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Sunday, March 22, 2009

Government breaks law

The Sunday Times reports on research by the Joseph Rowntree Reform Trust to be published tomorrow that has concluded that at least 10 of the giant government databases built or planned by ministers unlawfully breach privacy.

The Trust believes that the computer registers, including the DNA database, the national identity register, the Contactpoint child protection database and the health service patients’ register, all breach human rights and data protection laws:

The report, whose joint author, an academic expert on privacy at Cambridge University who is one of the most respected in Britain, warns that ministers are planning to spend a further £100 billion on information technology databases over the next five years while only 30% of big information technology projects succeed.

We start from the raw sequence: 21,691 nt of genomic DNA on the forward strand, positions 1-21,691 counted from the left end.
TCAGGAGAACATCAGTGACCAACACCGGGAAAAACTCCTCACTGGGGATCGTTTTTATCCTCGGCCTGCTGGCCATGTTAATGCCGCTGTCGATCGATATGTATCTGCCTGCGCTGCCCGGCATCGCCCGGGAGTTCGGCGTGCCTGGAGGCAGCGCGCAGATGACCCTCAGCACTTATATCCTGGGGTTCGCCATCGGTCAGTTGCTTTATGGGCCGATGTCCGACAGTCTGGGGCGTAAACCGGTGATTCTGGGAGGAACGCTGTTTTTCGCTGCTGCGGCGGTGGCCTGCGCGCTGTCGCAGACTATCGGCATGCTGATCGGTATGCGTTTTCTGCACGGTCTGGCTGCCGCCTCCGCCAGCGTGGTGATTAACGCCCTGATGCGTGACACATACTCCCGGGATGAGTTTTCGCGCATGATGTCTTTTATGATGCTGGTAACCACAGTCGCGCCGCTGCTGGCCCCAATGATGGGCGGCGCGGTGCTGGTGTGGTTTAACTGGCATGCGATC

Claims by the government that the databases make the provision of public services such as health easier are dismissed as “illusory”.

In fact, the giant repositories of personal data can expose people to greater risk, particularly the most vulnerable, the research says.

More than half the nearly 50 state databases have “significant problems” in protecting privacy, it adds. Only one in seven of the databases assessed by the study was “effective, proportionate or necessary”.

The report says Britain is alone among developed countries in the pace at which it is expanding national database systems. The Government's reliance on big computer projects and databases is both dangerous and expensive. It is a major threat to civil liberties and to our privacy especially if they are unable to keep to their own rules and laws.


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